“No,” Legolas shook his head, “although he had become quite like a brother to me this past year or so.  He was... a dear friend of mine.  His name was Estel.  He was felled by an orc arrow and went over the falls... we had not yet found him before I was compelled to leave.”
    “And your father would bid you do such a thing?” Maraen did not understand.
    “Unfortunately a prince cannot always do as he pleases,” Legolas said with a sigh, glancing sideways at Maraen, judging her reaction to the revelation of his identity. 
    The girl looked at him with fascination, but since she had never expected to find herself sitting in the forest, in the rain, with an elf in the first place, it wasn’t that much greater of a shock to discover that she was sitting with an elf prince.
    “The yèn celebration is very important to my people, almost a holy day.  The king and one of his sons are supposed to be on hand to receive and to give the traditional blessing to the people.  Since I have no brothers, that responsibility falls to me.  I had already delayed as long as I could and would only just have had time to make it.  Although it is a joyous celebration, the day of blessing is taken very seriously in my realm,” Legolas tried to explain.  “They place a great deal of importance upon it.”
    “You won’t make it in time now, I suppose, not with backtracking all this way,” Maraen said quietly, playing with a blade of grass between her fingers as they watched the falling rain, waiting for it to stop.  She felt guilty for putting him out like this.
    “I suppose not,” Legolas concurred, shifting his position slightly against the thick trunk of the tree. 
    “My father died two years ago, but when he was alive he hated it if I didn’t come home when I was supposed to.  Of course I was a little girl then,” Maraen watched Legolas with interest.  He was much nicer to look at than the rain and she was just young enough to not really be able to hide the fact that she was staring at him.  The elf who had become her protector and guide was as enigmatic as he was beautiful.  He was a mystery to her, and now that she had gotten over her initial fear of him, Maraen wanted to know more about her quiet companion.  Yet if he wouldn’t talk to her, she could never find anything out.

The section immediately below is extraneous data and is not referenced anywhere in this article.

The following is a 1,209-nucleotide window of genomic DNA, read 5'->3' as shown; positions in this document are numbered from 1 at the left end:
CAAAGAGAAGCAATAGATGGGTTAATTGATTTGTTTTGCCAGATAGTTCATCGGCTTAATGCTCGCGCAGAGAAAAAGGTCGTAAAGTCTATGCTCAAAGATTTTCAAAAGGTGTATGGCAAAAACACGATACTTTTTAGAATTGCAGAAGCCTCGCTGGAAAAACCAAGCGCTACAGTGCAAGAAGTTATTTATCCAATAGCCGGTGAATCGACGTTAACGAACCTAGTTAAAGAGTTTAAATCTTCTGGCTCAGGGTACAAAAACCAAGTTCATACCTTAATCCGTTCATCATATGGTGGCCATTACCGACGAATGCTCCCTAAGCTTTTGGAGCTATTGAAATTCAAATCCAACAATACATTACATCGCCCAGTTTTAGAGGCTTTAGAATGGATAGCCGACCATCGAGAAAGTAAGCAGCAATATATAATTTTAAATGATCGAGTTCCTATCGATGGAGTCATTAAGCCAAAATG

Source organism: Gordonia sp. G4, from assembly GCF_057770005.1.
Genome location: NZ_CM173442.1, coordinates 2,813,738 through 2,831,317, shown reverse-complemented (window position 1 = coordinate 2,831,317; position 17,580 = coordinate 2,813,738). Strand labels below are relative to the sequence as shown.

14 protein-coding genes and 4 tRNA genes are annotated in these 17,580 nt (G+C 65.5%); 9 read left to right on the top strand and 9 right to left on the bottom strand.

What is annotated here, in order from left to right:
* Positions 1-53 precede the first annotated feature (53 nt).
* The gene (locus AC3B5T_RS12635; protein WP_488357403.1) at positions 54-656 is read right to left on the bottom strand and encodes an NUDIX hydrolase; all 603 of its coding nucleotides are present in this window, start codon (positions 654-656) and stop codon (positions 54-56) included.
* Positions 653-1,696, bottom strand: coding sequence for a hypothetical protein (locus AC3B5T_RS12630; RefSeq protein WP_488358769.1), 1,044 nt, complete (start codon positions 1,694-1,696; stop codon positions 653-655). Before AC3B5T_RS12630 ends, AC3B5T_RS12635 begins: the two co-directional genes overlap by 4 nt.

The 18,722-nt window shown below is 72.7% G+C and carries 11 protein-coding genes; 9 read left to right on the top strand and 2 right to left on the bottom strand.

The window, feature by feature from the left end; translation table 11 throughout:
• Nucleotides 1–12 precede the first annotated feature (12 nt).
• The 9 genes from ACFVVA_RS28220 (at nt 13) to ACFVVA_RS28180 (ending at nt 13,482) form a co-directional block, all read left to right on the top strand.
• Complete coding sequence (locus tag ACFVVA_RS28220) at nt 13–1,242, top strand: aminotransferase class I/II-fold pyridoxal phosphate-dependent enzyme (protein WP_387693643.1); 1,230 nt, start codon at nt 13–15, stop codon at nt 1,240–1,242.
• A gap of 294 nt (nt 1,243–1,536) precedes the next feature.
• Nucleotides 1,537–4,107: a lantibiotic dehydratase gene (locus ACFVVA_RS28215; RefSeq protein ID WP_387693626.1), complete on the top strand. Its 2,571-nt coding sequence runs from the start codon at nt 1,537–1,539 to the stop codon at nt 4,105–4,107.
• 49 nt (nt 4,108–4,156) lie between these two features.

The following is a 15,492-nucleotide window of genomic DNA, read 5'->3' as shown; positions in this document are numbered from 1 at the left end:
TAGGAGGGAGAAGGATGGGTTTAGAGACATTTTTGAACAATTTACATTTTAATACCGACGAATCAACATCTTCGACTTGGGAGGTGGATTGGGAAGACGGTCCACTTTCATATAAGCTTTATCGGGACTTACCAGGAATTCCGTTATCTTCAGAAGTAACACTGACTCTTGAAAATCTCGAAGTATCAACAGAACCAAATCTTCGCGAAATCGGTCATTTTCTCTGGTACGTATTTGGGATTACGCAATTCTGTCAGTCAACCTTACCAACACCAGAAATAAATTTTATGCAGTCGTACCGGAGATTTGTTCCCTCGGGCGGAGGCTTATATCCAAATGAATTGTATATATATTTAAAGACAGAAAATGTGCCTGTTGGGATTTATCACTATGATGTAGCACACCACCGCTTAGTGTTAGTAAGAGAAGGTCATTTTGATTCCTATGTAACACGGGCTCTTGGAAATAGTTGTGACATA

It hadn’t exactly been a question, so Legolas did not realize she wanted a response and just nodded to acknowledge her words.
    “Will your father be upset with you?” Maraen prodded, trying to start a conversation.  The elf could be very difficult at times.
    “It is not something you need to concern yourself about,” Legolas brushed her worry aside lightly.
    “But you said it was very important to your people.” Maraen noted that Legolas had not denied what she had said, he had merely told her not to worry about it.
    Legolas resisted the urge to look peeved.  The girl minded her own business about as well as Aragorn did.  The thought of his friend hurt, so Legolas shoved it aside quickly.
    “Are all humans as nosey as you and Estel I wonder?” he mused, cocking one eyebrow as he turned his head to gaze at her.
    Maraen didn’t know whether the elf was amused or annoyed.  She shrugged, unsure how to respond.  “I take it then that your father will be angry with you, and it will be my fault.  I’m sorry.”  She looked away.
    Legolas sighed softly.  “No, it won’t be your fault.  If he’s angry I’m the only one to blame.  It probably wouldn’t matter that much if it were just about this one yèn celebration that I will miss...” Legolas rubbed his temple absently.  “But it’s not.  It’s the one before it, and the one before that...”
    “Oh,” Maraen nodded slowly, watching him again.  She couldn’t help it.  “So this celebration happens often?  When was the last one?”
    “About four-hundred thirty-two years ago by your way of reckoning,” Legolas replied without much thought. 
    “Four-hundred and thirty two years?” Maraen’s eyes widened.  She found it impossible to believe that her companion was old enough to have missed anything that happened that long ago.  She knew elves lived longer than humans, but it was still something of a shock to her.  “How can you miss something that you knew was coming for over four-hundred years?” she didn’t understand.